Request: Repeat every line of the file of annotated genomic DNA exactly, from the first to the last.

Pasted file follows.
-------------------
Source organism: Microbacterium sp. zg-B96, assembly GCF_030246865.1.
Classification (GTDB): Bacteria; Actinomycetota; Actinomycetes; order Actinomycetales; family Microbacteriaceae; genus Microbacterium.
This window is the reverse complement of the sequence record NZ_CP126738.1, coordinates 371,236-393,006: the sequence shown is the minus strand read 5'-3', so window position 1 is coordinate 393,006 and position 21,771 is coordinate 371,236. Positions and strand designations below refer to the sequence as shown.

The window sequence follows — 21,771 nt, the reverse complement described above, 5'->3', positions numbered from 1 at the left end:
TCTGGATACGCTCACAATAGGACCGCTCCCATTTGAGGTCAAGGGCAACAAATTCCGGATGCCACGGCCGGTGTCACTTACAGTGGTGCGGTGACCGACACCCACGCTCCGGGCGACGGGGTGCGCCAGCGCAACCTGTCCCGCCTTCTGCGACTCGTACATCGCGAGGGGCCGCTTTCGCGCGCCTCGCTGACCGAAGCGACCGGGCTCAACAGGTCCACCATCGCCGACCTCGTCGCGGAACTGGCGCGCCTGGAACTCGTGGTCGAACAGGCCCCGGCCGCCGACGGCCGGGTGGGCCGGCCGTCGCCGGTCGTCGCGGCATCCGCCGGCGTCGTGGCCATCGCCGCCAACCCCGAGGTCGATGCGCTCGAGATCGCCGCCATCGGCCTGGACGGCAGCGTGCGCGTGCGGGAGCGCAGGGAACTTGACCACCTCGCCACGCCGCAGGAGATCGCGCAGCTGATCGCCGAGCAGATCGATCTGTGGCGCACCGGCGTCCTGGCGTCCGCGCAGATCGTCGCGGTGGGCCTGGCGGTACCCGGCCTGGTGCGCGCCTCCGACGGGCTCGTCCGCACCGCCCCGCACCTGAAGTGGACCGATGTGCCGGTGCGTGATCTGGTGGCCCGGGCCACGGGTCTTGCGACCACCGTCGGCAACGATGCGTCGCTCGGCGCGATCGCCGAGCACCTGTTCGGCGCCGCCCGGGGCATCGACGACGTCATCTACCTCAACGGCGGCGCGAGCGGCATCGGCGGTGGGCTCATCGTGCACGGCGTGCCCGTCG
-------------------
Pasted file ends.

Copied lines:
Source organism: Microbacterium sp. zg-B96, assembly GCF_030246865.1.
Classification (GTDB): Bacteria; Actinomycetota; Actinomycetes; order Actinomycetales; family Microbacteriaceae; genus Microbacterium.
This window is the reverse complement of the sequence record NZ_CP126738.1, coordinates 371,236-393,006: the sequence shown is the minus strand read 5'-3', so window position 1 is coordinate 393,006 and position 21,771 is coordinate 371,236. Positions and strand designations below refer to the sequence as shown.

The window sequence follows — 21,771 nt, the reverse complement described above, 5'->3', positions numbered from 1 at the left end:
TCTGGATACGCTCACAATAGGACCGCTCCCATTTGAGGTCAAGGGCAACAAATTCCGGATGCCACGGCCGGTGTCACTTACAGTGGTGCGGTGACCGACACCCACGCTCCGGGCGACGGGGTGCGCCAGCGCAACCTGTCCCGCCTTCTGCGACTCGTACATCGCGAGGGGCCGCTTTCGCGCGCCTCGCTGACCGAAGCGACCGGGCTCAACAGGTCCACCATCGCCGACCTCGTCGCGGAACTGGCGCGCCTGGAACTCGTGGTCGAACAGGCCCCGGCCGCCGACGGCCGGGTGGGCCGGCCGTCGCCGGTCGTCGCGGCATCCGCCGGCGTCGTGGCCATCGCCGCCAACCCCGAGGTCGATGCGCTCGAGATCGCCGCCATCGGCCTGGACGGCAGCGTGCGCGTGCGGGAGCGCAGGGAACTTGACCACCTCGCCACGCCGCAGGAGATCGCGCAGCTGATCGCCGAGCAGATCGATCTGTGGCGCACCGGCGTCCTGGCGTCCGCGCAGATCGTCGCGGTGGGCCTGGCGGTACCCGGCCTGGTGCGCGCCTCCGACGGGCTCGTCCGCACCGCCCCGCACCTGAAGTGGACCGATGTGCCGGTGCGTGATCTGGTGGCCCGGGCCACGGGTCTTGCGACCACCGTCGGCAACGATGCGTCGCTCGGCGCGATCGCCGAGCACCTGTTCGGCGCCGCCCGGGGCATCGACGACGTCATCTACCTCAACGGCGGCGCGAGCGGCATCGGCGGTGGGCTCATCGTGCACGGCGTGCCCGTCG